However, this post is not about the genius of Annie Leibovitz; I'm not an art critic, I wouldn't be able to do her photography justice. This post is about one particular photograph of hers that got my attention among a host of other attention-getting images. I'm not going to reproduce it here - I don't know the copyright laws well enough to feel comfortable that I wouldn't be breaking any of them - but I will describe it to you, and provide a link in the paragraph below.
This photograph was taken in 1993, I believe for Vanity Fair, and shows Cindy Crawford wearing only a boa constrictor. It's an arresting image in it's own right - she was then, and is now, a beautiful woman - but the thing that really stopped me in my tracks was her shape. She looks like a real woman. An amazing, incredible woman, who could charge $10K simply to get out of bed in the morning (allegedly), but still, a real woman. Unlike many of the size 0 models held up as having the shape we should aspire today, she had a shape that I recognise, that women I actually knew, friends of mine, were not so distant from.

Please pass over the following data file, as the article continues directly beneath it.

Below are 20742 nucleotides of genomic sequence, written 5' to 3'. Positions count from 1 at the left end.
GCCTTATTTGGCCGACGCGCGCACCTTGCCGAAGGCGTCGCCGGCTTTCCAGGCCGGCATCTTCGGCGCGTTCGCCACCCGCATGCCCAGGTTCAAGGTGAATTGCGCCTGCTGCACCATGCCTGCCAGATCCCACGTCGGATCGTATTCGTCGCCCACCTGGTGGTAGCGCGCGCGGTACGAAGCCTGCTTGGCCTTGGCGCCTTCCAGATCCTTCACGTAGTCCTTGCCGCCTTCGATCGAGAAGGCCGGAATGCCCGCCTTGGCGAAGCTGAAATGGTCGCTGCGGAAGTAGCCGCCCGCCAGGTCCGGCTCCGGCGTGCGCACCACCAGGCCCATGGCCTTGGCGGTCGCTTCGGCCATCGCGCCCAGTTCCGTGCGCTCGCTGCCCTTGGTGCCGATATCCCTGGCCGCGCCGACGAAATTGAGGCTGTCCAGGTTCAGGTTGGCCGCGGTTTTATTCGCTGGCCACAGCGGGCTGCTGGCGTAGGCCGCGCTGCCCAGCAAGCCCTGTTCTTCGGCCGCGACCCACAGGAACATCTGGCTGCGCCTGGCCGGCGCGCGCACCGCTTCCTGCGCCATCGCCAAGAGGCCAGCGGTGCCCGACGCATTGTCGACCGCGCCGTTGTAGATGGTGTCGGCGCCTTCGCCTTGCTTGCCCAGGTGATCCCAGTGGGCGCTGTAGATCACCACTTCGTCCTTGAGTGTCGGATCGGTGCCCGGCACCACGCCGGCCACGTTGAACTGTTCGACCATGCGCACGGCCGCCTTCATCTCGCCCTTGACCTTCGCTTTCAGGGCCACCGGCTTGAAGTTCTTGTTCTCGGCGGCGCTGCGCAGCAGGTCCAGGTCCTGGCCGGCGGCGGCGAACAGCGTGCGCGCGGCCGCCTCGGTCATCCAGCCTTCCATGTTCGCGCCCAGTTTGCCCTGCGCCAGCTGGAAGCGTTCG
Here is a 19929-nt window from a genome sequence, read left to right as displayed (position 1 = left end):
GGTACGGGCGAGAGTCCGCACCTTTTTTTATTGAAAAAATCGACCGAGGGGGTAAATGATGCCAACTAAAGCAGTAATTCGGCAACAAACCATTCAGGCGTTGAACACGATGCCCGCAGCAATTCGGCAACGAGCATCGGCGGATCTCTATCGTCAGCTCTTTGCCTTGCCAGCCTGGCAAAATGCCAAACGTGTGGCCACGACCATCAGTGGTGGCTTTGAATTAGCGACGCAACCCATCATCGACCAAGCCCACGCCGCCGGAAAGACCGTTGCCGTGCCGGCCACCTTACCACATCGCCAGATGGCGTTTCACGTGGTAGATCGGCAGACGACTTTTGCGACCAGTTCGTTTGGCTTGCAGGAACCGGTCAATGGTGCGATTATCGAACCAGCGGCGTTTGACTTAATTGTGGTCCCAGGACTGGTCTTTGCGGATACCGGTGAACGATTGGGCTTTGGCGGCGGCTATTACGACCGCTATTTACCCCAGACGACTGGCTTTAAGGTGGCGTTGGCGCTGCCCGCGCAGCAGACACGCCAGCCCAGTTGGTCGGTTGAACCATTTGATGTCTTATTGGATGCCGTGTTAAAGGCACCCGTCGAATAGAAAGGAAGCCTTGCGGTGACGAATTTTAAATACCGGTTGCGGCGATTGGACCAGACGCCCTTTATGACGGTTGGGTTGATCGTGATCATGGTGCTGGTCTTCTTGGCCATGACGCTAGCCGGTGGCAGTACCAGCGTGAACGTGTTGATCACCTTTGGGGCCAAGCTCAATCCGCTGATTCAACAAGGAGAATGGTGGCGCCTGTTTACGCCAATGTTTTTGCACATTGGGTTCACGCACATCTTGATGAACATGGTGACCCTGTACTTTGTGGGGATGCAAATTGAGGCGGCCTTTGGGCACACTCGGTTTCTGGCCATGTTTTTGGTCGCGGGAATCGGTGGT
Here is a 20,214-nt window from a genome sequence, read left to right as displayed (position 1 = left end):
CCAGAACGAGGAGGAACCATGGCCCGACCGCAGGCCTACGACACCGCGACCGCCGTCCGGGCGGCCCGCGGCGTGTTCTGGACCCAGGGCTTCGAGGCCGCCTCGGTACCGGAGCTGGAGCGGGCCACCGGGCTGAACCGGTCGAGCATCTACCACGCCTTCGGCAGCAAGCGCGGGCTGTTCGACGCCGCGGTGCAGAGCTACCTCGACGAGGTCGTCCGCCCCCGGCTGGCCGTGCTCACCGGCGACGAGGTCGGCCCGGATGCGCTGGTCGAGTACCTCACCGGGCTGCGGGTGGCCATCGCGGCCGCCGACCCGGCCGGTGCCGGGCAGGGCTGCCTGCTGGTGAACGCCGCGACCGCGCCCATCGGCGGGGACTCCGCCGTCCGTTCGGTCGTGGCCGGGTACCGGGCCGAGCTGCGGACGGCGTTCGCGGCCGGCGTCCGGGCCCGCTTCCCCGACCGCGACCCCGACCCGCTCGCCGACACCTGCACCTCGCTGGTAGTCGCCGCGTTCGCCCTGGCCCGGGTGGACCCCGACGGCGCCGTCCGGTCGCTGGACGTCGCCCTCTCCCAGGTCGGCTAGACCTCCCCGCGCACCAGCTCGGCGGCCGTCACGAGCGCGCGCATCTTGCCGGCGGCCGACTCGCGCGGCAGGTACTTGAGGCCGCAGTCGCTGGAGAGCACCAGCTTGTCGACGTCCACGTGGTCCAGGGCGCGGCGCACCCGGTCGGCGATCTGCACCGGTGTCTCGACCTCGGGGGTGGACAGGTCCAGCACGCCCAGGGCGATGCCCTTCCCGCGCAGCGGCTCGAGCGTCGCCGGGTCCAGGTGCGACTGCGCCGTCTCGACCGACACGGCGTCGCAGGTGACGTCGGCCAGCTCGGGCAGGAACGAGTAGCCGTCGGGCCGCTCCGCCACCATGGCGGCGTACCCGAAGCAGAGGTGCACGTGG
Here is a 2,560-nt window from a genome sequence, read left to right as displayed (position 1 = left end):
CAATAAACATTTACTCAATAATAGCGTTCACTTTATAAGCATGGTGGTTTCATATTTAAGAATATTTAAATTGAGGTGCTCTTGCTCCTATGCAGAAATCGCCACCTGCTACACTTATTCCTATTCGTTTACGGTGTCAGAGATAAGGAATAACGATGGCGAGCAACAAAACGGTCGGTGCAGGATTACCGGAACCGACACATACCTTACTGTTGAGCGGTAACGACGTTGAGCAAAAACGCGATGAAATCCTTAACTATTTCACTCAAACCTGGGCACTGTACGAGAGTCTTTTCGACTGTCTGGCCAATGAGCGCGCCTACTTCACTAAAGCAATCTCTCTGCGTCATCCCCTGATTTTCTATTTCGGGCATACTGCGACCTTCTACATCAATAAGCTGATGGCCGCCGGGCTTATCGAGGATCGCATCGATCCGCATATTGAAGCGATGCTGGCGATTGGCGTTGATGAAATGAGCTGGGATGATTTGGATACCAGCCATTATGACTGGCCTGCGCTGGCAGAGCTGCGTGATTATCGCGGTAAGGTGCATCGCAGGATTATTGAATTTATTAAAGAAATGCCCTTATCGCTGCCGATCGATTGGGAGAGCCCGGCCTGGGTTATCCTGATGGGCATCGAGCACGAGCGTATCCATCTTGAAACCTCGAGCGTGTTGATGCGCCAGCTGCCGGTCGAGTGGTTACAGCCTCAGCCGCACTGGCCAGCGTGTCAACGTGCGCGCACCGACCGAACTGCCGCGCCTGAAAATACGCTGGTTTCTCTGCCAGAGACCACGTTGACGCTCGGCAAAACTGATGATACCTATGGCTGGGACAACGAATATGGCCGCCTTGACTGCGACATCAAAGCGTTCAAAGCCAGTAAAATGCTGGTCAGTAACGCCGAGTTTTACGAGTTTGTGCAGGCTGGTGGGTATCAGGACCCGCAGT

Fast-forward to today, when girls as young as 12 and 13 will refuse dessert on the grounds that they are watching their weight, stick-thin models sashay down the catwalks on legs that look as if they would snap if their heel turned the wrong way, and magazines berate celebrities for not losing their baby weight fast enough or for showing a couple of inches of extra flab around their waists on the beach.
In these supposedly emancipated times, when women have more control over their own bodies and destinies than they have had throughout history to date, how did we let this happen? How did we get from Cindy and her ilk - incredible bodies, yes, but not so far removed from our own as to be unrecogniseable - to the size 0 culture of today, in less than 20 years?
Where did it all go so wrong?
Please note; no Boys were corrupted in the making of this post. Neither of them paid much attention to the naked women on view, much preferring to fight each other for space on the seats than to pay close attention to the photos being exhibited. Although Boy #2 did comment on a series of shots of a crying baby, still covered in vernix, that had just been born, saying that it looked very unhappy and as if 'it wasn't having much fun.' See this previous post for my sons' views on childbirth...